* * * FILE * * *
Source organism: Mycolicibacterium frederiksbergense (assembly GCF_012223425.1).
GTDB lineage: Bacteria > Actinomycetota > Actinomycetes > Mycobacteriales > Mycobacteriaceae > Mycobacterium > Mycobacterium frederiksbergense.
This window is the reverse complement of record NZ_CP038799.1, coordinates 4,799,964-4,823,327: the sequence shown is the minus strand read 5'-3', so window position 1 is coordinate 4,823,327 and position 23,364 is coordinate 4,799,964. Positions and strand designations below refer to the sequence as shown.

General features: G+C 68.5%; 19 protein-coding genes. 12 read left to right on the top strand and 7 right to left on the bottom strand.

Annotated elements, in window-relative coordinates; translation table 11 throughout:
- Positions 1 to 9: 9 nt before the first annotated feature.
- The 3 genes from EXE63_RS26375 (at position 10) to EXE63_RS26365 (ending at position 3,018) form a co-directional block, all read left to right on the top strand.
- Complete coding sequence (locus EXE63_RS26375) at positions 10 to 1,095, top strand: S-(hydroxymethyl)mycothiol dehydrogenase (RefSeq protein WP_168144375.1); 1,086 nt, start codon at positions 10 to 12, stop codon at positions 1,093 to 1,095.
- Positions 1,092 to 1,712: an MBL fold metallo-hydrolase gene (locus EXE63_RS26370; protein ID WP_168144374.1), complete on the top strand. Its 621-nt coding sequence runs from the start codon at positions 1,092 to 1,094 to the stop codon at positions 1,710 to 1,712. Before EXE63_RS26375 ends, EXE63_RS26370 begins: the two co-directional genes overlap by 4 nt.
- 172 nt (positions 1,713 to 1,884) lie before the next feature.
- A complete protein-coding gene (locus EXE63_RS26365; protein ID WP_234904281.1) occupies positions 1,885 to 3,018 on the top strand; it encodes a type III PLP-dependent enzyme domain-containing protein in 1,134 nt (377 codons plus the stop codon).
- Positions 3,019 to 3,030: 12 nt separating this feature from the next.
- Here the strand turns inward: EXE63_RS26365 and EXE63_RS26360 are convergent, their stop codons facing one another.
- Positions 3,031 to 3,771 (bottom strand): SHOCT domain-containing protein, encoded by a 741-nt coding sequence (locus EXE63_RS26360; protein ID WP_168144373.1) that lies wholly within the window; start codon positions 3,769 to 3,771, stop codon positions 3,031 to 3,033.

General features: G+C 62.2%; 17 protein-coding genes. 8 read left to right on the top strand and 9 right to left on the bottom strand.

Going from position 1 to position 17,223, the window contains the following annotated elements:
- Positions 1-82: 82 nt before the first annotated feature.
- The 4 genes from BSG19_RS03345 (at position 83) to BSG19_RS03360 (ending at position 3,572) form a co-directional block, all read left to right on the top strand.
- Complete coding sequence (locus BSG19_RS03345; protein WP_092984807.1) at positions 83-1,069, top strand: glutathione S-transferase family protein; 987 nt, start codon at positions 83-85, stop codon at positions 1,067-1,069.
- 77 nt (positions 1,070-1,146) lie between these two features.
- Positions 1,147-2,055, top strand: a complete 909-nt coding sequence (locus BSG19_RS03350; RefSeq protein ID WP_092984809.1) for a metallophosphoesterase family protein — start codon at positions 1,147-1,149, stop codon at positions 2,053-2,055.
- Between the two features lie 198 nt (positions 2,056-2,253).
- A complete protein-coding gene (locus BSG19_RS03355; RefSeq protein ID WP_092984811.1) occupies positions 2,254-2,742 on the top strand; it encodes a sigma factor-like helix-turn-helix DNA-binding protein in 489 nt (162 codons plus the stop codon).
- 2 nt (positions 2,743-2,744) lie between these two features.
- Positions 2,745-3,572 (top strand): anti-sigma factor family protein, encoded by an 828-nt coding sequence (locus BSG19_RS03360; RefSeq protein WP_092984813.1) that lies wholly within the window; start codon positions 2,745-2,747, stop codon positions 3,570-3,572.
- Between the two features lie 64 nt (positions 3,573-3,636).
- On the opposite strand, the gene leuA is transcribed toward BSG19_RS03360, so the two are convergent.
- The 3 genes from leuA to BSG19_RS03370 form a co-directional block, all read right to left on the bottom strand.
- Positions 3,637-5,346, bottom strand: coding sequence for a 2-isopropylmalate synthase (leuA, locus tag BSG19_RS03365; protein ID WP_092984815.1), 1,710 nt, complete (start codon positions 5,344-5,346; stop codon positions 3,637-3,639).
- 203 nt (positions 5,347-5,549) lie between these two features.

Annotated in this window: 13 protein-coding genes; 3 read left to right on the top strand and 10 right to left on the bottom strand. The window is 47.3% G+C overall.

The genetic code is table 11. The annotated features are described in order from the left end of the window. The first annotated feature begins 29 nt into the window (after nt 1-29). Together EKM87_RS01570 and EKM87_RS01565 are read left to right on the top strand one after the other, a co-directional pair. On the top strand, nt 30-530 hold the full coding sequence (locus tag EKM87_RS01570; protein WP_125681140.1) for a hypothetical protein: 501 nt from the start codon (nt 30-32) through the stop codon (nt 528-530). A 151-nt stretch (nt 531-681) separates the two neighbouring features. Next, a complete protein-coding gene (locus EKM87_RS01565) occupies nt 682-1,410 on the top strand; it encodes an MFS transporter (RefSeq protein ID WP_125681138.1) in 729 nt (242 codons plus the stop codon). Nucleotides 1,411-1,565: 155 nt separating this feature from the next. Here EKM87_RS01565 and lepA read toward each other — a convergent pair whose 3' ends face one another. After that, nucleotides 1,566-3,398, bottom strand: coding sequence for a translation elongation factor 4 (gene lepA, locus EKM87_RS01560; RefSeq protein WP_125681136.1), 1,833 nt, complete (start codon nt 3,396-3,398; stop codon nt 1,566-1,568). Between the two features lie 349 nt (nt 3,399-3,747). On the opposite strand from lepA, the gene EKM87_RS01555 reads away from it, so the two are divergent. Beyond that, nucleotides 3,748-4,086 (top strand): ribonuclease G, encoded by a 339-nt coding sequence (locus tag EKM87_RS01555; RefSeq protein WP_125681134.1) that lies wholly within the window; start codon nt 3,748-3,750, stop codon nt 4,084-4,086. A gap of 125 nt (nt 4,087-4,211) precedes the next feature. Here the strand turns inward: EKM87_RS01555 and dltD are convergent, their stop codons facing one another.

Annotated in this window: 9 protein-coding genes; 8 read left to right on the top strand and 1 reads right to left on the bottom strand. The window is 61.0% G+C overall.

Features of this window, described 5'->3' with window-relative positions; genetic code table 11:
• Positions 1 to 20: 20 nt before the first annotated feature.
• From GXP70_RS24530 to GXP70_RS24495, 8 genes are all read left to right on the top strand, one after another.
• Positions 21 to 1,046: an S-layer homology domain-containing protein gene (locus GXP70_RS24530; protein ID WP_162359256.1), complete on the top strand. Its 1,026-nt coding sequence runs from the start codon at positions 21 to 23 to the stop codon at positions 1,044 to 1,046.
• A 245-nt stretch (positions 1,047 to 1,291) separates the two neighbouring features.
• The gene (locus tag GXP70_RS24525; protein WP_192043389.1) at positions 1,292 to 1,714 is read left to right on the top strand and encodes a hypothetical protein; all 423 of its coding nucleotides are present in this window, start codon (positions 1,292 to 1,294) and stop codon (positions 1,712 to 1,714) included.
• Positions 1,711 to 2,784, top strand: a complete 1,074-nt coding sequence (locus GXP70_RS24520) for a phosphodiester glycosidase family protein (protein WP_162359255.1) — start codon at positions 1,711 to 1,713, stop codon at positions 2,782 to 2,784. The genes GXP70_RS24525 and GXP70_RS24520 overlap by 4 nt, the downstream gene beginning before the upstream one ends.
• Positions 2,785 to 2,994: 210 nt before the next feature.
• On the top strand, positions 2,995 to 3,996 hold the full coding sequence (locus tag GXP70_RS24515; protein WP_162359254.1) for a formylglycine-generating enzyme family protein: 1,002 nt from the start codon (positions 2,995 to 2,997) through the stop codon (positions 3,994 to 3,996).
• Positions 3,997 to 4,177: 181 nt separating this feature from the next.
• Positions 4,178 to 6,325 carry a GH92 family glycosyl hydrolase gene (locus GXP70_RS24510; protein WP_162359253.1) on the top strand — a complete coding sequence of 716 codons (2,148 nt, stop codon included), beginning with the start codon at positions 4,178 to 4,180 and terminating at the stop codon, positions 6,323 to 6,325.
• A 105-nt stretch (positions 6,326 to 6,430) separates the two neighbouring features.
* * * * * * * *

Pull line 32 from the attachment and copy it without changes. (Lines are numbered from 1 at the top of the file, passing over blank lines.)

The genetic code is table 11. The annotated features are described in order from the left end of the window. The first annotated feature begins 29 nt into the window (after nt 1-29). Together EKM87_RS01570 and EKM87_RS01565 are read left to right on the top strand one after the other, a co-directional pair. On the top strand, nt 30-530 hold the full coding sequence (locus tag EKM87_RS01570; protein WP_125681140.1) for a hypothetical protein: 501 nt from the start codon (nt 30-32) through the stop codon (nt 528-530). A 151-nt stretch (nt 531-681) separates the two neighbouring features. Next, a complete protein-coding gene (locus EKM87_RS01565) occupies nt 682-1,410 on the top strand; it encodes an MFS transporter (RefSeq protein ID WP_125681138.1) in 729 nt (242 codons plus the stop codon). Nucleotides 1,411-1,565: 155 nt separating this feature from the next. Here EKM87_RS01565 and lepA read toward each other — a convergent pair whose 3' ends face one another. After that, nucleotides 1,566-3,398, bottom strand: coding sequence for a translation elongation factor 4 (gene lepA, locus EKM87_RS01560; RefSeq protein WP_125681136.1), 1,833 nt, complete (start codon nt 3,396-3,398; stop codon nt 1,566-1,568). Between the two features lie 349 nt (nt 3,399-3,747). On the opposite strand from lepA, the gene EKM87_RS01555 reads away from it, so the two are divergent. Beyond that, nucleotides 3,748-4,086 (top strand): ribonuclease G, encoded by a 339-nt coding sequence (locus tag EKM87_RS01555; RefSeq protein WP_125681134.1) that lies wholly within the window; start codon nt 3,748-3,750, stop codon nt 4,084-4,086. A gap of 125 nt (nt 4,087-4,211) precedes the next feature. Here the strand turns inward: EKM87_RS01555 and dltD are convergent, their stop codons facing one another.